If you’ve been following this blog, you’ll know how strongly I advocate the need for marketing skills if you want to be a successful independent consultant. That doesn’t just mean you need to sell your brand well; you also need to know and utilise a range of effective marketing tools and techniques, one of which is the consulting case study.
Naturally your first consulting case study will have to wait until you complete a successful project worthy of note. Once you complete such a project though, you should waste no time in shouting to the world about how you helped your client improve his/her business.
The Value of a Consulting Case Study
A consulting case study is a valuable and versatile vehicle for marketing your business on the basis of proven results. Case studies can be used on your website, included in brochures and newsletters, and submitted to journalistic publications. Best of all, a consulting case study comes with the endorsement of a satisfied client.
Like any marketing technique though, there is a right and a wrong way to go about writing a case study. The following tips will help you to do it the right way, so you can create killer consulting case studies to get your business noticed.
Take the Right Approach
Let’s begin with a look at the approach needed for a really effective consulting case study. The following seven points cover what to do and what not to do if you want your case study to create a stir and drive qualified leads to your business.
1) Keep your consulting case studies short. Lengthy tomes tend to turn busy readers off.
2) Include some reference details somewhere in the case study if possible.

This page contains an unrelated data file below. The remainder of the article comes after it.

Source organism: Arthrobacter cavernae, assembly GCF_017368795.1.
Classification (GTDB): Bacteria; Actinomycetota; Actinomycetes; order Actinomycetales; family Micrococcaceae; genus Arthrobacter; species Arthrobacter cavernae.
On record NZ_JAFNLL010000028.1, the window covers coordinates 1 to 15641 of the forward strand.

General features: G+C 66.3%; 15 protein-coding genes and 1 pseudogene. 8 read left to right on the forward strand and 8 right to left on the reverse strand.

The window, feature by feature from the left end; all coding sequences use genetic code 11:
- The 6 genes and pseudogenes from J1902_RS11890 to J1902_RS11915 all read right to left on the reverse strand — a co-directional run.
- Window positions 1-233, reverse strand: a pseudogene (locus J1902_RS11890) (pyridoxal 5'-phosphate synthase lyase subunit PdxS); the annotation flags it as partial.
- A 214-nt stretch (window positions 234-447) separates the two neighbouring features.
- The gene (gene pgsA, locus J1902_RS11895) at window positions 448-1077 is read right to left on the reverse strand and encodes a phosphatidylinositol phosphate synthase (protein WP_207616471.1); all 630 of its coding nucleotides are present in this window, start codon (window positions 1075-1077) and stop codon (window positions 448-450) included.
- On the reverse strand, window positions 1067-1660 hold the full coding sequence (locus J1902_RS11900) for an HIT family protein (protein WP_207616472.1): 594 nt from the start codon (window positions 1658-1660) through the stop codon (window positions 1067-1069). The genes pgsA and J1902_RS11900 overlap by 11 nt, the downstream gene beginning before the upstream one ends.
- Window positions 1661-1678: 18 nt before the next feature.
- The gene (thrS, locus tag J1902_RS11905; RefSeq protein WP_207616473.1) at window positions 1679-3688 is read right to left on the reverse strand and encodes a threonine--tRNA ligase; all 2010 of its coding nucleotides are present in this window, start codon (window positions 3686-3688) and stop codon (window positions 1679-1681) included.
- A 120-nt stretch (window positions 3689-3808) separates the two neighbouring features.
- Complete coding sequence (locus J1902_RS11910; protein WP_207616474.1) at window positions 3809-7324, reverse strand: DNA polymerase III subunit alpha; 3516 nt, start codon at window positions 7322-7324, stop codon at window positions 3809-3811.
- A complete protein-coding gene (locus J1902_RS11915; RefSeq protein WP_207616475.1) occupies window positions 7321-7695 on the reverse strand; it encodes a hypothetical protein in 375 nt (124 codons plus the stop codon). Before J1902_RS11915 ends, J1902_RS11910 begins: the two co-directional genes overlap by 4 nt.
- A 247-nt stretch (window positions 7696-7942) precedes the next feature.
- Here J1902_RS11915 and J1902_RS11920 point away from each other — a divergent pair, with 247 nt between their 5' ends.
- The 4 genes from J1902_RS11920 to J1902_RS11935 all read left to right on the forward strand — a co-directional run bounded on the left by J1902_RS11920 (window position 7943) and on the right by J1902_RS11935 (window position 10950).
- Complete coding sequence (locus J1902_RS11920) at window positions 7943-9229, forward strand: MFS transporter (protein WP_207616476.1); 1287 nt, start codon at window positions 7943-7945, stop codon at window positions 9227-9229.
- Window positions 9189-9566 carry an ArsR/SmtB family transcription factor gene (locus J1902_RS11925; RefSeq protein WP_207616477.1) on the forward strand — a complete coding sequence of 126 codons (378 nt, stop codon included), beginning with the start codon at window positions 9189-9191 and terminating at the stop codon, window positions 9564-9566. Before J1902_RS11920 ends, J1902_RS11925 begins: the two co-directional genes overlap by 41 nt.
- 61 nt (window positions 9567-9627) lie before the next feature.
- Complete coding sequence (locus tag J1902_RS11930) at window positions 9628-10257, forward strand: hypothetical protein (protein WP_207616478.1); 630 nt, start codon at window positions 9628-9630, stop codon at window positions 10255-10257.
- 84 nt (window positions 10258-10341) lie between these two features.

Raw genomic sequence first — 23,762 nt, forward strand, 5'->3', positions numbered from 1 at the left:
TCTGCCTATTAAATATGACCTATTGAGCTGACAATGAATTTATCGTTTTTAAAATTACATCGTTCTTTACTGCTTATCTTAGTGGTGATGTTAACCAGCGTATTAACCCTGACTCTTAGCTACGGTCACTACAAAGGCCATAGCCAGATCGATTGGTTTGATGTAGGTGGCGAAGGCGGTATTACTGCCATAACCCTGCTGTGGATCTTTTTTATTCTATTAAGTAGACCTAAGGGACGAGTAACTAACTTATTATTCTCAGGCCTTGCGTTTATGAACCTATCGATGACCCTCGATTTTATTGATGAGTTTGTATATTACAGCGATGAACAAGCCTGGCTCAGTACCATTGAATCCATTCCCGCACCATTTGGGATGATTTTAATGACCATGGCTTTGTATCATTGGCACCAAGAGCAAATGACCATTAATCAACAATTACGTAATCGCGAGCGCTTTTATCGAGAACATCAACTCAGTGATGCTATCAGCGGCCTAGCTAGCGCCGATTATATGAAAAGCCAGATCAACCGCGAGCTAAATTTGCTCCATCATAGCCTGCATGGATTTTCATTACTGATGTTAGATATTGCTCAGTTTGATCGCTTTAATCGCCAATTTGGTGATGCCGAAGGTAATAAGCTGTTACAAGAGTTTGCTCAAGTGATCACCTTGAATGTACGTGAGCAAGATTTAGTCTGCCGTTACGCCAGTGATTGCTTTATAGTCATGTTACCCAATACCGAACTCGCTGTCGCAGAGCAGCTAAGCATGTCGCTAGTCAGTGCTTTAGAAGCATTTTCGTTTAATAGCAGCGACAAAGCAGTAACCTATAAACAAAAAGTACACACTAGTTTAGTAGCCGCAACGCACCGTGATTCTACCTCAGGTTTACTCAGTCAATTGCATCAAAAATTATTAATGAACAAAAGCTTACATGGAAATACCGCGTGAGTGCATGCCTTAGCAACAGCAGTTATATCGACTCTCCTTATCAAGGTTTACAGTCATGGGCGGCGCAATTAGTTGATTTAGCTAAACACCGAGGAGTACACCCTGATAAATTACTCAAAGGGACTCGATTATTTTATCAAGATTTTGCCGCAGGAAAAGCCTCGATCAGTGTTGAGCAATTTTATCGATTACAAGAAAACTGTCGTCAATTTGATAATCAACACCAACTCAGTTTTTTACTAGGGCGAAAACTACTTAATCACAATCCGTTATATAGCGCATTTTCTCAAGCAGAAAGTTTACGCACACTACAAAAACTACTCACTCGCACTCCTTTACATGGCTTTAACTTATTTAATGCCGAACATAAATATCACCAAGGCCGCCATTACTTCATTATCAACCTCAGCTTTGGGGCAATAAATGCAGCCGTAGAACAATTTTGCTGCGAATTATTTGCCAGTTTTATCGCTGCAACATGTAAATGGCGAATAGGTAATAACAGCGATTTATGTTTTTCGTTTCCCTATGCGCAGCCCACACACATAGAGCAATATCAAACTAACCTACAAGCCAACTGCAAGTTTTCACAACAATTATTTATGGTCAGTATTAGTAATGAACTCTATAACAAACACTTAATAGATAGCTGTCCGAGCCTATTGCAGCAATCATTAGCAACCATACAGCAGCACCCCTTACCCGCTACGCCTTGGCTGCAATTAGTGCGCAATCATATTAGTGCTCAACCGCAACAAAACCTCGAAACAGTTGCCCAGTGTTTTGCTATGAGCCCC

3) Detail exactly how the client received value from your services, but don’t overstate the results—keep it factual.
4) Describe the project in detail. Include specifics and try to avoid generalisations.
5) Emphasise how you worked with the client to solve his/her problem.
6) Use a storyline to take readers through your consulting case study. People prefer to read a story than wade through a list of facts.
7) Focus readers’ attention on the success enjoyed by your clients, not on your consulting achievements.
If you follow these seven general points, you’ll know you’re on the right path to a compelling case study. Let’s get a little more specific now and consider the ingredients that can make your story really powerful.
Killer Case Study Power Tips
- Include quotes from your client. This will help readers to engage with your story.
- Encapsulate the story within a strong and compelling title.
- Incorporate statistics showing the benefits the client received from your services.
- Include high quality, relevant photographs in your case study.
- Try using sidebars and text boxes to highlight key facts about the case.
- Be sure to ask your client to review and approve your consulting case study before you publish.
- Remember to write out industry terms in full the first time you use them. Include any acronyms in brackets. You can just use the acronyms for subsequent references to the terms.
You Don’t Have to DIY
Hopefully the tips in this short guide will help you to create your own killer consulting case studies. However, if you don’t have time to do it yourself or you simply don’t enjoy copywriting, you can always engage a freelance copywriter, virtual assistant, or marketing company to create your case studies for you. Just remember to show them this guide and ask that they follow the key points outlined within it.
Whether you enlist some help or write your consulting case studies yourself, consider the value of a good photographer to capture images of your client’s business. It can save you a lot of time searching for stock images online and you won’t need to pester your client with requests for photos.
Ready to State Your Case?
All that remains now is to complete a successful project and document it in your first consulting case study. Of course you may already have a number of projects under your belt. If so, why not contact your clients and ask for their agreement to publish a case study?
That can be a great excuse to check in with previous clients too. You never know, they might even be ready to engage your services for something new.